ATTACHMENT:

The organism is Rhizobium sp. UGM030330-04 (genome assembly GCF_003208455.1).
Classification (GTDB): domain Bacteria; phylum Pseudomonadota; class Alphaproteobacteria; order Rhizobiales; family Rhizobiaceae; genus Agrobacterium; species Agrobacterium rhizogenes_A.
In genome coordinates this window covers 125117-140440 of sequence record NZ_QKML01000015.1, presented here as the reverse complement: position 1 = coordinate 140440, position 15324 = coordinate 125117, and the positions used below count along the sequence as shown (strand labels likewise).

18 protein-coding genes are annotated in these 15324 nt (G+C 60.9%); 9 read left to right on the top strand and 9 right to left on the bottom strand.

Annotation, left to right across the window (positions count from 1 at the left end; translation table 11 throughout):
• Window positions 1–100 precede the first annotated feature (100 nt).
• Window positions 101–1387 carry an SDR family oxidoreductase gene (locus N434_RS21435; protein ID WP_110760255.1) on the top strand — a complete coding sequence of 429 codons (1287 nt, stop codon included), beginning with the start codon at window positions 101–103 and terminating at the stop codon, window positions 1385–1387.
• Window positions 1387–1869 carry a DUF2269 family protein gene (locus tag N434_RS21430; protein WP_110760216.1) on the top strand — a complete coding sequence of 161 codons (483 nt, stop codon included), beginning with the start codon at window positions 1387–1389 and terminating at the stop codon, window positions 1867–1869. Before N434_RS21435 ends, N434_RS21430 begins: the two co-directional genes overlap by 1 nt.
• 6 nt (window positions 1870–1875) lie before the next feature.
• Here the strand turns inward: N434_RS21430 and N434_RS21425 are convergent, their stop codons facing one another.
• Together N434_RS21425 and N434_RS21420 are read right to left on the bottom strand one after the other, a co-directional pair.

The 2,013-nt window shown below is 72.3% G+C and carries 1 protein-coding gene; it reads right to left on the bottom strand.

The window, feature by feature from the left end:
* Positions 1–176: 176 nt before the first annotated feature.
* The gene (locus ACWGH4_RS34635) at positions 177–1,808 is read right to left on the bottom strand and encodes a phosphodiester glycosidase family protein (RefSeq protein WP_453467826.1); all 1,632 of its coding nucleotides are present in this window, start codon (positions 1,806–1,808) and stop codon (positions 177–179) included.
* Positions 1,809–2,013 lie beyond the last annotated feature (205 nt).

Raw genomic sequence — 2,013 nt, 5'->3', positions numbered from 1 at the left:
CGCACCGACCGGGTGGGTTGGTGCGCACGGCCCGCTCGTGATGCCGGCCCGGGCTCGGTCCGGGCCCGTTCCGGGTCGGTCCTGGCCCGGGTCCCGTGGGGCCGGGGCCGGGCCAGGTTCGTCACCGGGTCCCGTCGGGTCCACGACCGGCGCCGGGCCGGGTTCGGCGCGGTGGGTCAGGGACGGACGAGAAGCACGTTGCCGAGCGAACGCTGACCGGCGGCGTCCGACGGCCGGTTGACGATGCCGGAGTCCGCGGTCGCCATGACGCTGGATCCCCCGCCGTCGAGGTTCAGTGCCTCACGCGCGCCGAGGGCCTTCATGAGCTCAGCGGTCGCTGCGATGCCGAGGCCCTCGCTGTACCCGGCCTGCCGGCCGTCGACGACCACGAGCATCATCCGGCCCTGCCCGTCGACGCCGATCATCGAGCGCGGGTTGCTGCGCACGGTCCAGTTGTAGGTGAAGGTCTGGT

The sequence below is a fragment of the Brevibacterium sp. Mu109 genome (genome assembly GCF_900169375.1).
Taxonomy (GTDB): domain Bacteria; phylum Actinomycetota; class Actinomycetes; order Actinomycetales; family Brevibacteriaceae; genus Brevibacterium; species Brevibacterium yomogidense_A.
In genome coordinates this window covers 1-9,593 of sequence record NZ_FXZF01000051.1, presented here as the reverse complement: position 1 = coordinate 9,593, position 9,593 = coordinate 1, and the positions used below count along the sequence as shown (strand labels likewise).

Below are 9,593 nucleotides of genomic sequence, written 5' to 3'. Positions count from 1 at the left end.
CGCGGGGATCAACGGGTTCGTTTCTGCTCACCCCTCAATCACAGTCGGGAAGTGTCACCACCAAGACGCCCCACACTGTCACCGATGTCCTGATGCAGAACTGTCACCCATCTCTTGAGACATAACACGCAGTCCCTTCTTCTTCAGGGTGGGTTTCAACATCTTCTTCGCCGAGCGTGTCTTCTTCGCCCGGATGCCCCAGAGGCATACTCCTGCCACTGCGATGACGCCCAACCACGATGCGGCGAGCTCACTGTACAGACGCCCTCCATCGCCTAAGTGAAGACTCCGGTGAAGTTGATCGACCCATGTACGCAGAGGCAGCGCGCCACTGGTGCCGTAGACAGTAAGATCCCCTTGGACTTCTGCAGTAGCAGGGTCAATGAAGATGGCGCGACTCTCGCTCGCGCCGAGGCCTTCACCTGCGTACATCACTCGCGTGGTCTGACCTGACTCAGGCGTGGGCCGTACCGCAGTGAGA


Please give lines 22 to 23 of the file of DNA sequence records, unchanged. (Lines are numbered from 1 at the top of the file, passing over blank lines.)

Below are 9,593 nucleotides of genomic sequence, written 5' to 3'. Positions count from 1 at the left end.
CGCGGGGATCAACGGGTTCGTTTCTGCTCACCCCTCAATCACAGTCGGGAAGTGTCACCACCAAGACGCCCCACACTGTCACCGATGTCCTGATGCAGAACTGTCACCCATCTCTTGAGACATAACACGCAGTCCCTTCTTCTTCAGGGTGGGTTTCAACATCTTCTTCGCCGAGCGTGTCTTCTTCGCCCGGATGCCCCAGAGGCATACTCCTGCCACTGCGATGACGCCCAACCACGATGCGGCGAGCTCACTGTACAGACGCCCTCCATCGCCTAAGTGAAGACTCCGGTGAAGTTGATCGACCCATGTACGCAGAGGCAGCGCGCCACTGGTGCCGTAGACAGTAAGATCCCCTTGGACTTCTGCAGTAGCAGGGTCAATGAAGATGGCGCGACTCTCGCTCGCGCCGAGGCCTTCACCTGCGTACATCACTCGCGTGGTCTGACCTGACTCAGGCGTGGGCCGTACCGCAGTGAGA